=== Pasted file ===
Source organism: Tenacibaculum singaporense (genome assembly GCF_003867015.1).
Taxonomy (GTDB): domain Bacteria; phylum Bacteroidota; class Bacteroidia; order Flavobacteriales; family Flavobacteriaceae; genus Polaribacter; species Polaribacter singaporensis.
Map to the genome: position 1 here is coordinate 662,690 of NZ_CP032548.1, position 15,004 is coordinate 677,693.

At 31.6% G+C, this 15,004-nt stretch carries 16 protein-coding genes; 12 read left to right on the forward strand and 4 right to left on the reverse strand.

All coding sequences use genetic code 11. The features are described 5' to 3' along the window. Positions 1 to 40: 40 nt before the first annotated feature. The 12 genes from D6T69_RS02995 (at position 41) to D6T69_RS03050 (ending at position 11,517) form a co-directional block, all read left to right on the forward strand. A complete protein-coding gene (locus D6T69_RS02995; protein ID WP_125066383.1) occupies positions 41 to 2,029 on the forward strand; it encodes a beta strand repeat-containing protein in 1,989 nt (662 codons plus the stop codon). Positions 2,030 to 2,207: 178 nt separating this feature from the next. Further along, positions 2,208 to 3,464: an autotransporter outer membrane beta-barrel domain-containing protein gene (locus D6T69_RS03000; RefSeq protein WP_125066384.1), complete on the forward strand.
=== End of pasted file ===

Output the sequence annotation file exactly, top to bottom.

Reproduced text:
Source organism: Tenacibaculum singaporense (genome assembly GCF_003867015.1).
Taxonomy (GTDB): domain Bacteria; phylum Bacteroidota; class Bacteroidia; order Flavobacteriales; family Flavobacteriaceae; genus Polaribacter; species Polaribacter singaporensis.
Map to the genome: position 1 here is coordinate 662,690 of NZ_CP032548.1, position 15,004 is coordinate 677,693.

At 31.6% G+C, this 15,004-nt stretch carries 16 protein-coding genes; 12 read left to right on the forward strand and 4 right to left on the reverse strand.

All coding sequences use genetic code 11. The features are described 5' to 3' along the window. Positions 1 to 40: 40 nt before the first annotated feature. The 12 genes from D6T69_RS02995 (at position 41) to D6T69_RS03050 (ending at position 11,517) form a co-directional block, all read left to right on the forward strand. A complete protein-coding gene (locus D6T69_RS02995; protein ID WP_125066383.1) occupies positions 41 to 2,029 on the forward strand; it encodes a beta strand repeat-containing protein in 1,989 nt (662 codons plus the stop codon). Positions 2,030 to 2,207: 178 nt separating this feature from the next. Further along, positions 2,208 to 3,464: an autotransporter outer membrane beta-barrel domain-containing protein gene (locus D6T69_RS03000; RefSeq protein WP_125066384.1), complete on the forward strand.